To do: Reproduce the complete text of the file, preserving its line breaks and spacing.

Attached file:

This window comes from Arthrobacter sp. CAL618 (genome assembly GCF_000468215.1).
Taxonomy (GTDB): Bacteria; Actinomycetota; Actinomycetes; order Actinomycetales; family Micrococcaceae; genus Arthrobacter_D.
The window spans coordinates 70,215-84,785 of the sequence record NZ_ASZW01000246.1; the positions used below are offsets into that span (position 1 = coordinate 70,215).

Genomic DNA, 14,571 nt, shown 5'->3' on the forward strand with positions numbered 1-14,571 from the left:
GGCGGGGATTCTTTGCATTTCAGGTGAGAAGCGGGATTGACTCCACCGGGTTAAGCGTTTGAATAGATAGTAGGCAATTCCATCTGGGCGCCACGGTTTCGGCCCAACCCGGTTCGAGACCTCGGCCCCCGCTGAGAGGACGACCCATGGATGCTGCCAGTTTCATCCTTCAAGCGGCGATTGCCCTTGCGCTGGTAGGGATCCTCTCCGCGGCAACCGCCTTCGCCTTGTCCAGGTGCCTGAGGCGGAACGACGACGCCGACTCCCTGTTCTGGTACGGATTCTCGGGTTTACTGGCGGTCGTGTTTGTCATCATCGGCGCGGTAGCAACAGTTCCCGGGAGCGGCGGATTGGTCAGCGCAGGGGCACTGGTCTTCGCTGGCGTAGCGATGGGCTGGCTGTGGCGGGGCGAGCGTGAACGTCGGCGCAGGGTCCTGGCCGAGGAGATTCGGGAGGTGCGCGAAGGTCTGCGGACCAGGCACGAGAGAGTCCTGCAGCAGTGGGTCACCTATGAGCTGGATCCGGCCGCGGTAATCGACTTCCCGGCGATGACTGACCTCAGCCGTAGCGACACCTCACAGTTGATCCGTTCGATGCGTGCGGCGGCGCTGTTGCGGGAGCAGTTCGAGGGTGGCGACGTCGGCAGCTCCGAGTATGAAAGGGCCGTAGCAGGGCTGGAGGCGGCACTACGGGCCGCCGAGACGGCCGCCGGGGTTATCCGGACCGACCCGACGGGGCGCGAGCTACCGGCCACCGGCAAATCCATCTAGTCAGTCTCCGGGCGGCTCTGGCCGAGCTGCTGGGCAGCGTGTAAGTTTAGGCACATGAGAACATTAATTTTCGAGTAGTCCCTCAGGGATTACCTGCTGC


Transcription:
This window comes from Arthrobacter sp. CAL618 (genome assembly GCF_000468215.1).
Taxonomy (GTDB): Bacteria; Actinomycetota; Actinomycetes; order Actinomycetales; family Micrococcaceae; genus Arthrobacter_D.
The window spans coordinates 70,215-84,785 of the sequence record NZ_ASZW01000246.1; the positions used below are offsets into that span (position 1 = coordinate 70,215).

Genomic DNA, 14,571 nt, shown 5'->3' on the forward strand with positions numbered 1-14,571 from the left:
GGCGGGGATTCTTTGCATTTCAGGTGAGAAGCGGGATTGACTCCACCGGGTTAAGCGTTTGAATAGATAGTAGGCAATTCCATCTGGGCGCCACGGTTTCGGCCCAACCCGGTTCGAGACCTCGGCCCCCGCTGAGAGGACGACCCATGGATGCTGCCAGTTTCATCCTTCAAGCGGCGATTGCCCTTGCGCTGGTAGGGATCCTCTCCGCGGCAACCGCCTTCGCCTTGTCCAGGTGCCTGAGGCGGAACGACGACGCCGACTCCCTGTTCTGGTACGGATTCTCGGGTTTACTGGCGGTCGTGTTTGTCATCATCGGCGCGGTAGCAACAGTTCCCGGGAGCGGCGGATTGGTCAGCGCAGGGGCACTGGTCTTCGCTGGCGTAGCGATGGGCTGGCTGTGGCGGGGCGAGCGTGAACGTCGGCGCAGGGTCCTGGCCGAGGAGATTCGGGAGGTGCGCGAAGGTCTGCGGACCAGGCACGAGAGAGTCCTGCAGCAGTGGGTCACCTATGAGCTGGATCCGGCCGCGGTAATCGACTTCCCGGCGATGACTGACCTCAGCCGTAGCGACACCTCACAGTTGATCCGTTCGATGCGTGCGGCGGCGCTGTTGCGGGAGCAGTTCGAGGGTGGCGACGTCGGCAGCTCCGAGTATGAAAGGGCCGTAGCAGGGCTGGAGGCGGCACTACGGGCCGCCGAGACGGCCGCCGGGGTTATCCGGACCGACCCGACGGGGCGCGAGCTACCGGCCACCGGCAAATCCATCTAGTCAGTCTCCGGGCGGCTCTGGCCGAGCTGCTGGGCAGCGTGTAAGTTTAGGCACATGAGAACATTAATTTTCGAGTAGTCCCTCAGGGATTACCTGCTGC